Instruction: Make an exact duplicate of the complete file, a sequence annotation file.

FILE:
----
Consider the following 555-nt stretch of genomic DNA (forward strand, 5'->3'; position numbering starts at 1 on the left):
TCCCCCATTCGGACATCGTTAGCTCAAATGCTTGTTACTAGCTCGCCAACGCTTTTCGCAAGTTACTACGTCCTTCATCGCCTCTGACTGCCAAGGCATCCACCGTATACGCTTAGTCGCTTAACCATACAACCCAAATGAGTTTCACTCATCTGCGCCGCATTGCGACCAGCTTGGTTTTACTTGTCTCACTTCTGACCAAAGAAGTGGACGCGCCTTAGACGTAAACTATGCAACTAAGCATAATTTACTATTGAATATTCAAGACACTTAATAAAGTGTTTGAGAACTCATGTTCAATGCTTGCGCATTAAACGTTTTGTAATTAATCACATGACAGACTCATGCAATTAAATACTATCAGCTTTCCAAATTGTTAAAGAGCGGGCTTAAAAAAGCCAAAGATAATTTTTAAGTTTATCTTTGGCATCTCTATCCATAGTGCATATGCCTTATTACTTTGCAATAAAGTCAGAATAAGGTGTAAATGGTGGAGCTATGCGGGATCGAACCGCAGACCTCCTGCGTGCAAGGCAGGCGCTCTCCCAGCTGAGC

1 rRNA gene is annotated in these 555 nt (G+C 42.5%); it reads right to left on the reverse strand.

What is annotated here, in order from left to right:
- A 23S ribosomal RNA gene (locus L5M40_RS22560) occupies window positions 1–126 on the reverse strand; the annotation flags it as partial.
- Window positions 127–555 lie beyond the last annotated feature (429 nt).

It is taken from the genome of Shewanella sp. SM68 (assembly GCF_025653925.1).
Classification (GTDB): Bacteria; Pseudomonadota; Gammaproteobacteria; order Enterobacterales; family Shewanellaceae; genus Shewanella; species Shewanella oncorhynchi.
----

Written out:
Consider the following 555-nt stretch of genomic DNA (forward strand, 5'->3'; position numbering starts at 1 on the left):
TCCCCCATTCGGACATCGTTAGCTCAAATGCTTGTTACTAGCTCGCCAACGCTTTTCGCAAGTTACTACGTCCTTCATCGCCTCTGACTGCCAAGGCATCCACCGTATACGCTTAGTCGCTTAACCATACAACCCAAATGAGTTTCACTCATCTGCGCCGCATTGCGACCAGCTTGGTTTTACTTGTCTCACTTCTGACCAAAGAAGTGGACGCGCCTTAGACGTAAACTATGCAACTAAGCATAATTTACTATTGAATATTCAAGACACTTAATAAAGTGTTTGAGAACTCATGTTCAATGCTTGCGCATTAAACGTTTTGTAATTAATCACATGACAGACTCATGCAATTAAATACTATCAGCTTTCCAAATTGTTAAAGAGCGGGCTTAAAAAAGCCAAAGATAATTTTTAAGTTTATCTTTGGCATCTCTATCCATAGTGCATATGCCTTATTACTTTGCAATAAAGTCAGAATAAGGTGTAAATGGTGGAGCTATGCGGGATCGAACCGCAGACCTCCTGCGTGCAAGGCAGGCGCTCTCCCAGCTGAGC

1 rRNA gene is annotated in these 555 nt (G+C 42.5%); it reads right to left on the reverse strand.

What is annotated here, in order from left to right:
- A 23S ribosomal RNA gene (locus L5M40_RS22560) occupies window positions 1–126 on the reverse strand; the annotation flags it as partial.
- Window positions 127–555 lie beyond the last annotated feature (429 nt).

It is taken from the genome of Shewanella sp. SM68 (assembly GCF_025653925.1).
Classification (GTDB): Bacteria; Pseudomonadota; Gammaproteobacteria; order Enterobacterales; family Shewanellaceae; genus Shewanella; species Shewanella oncorhynchi.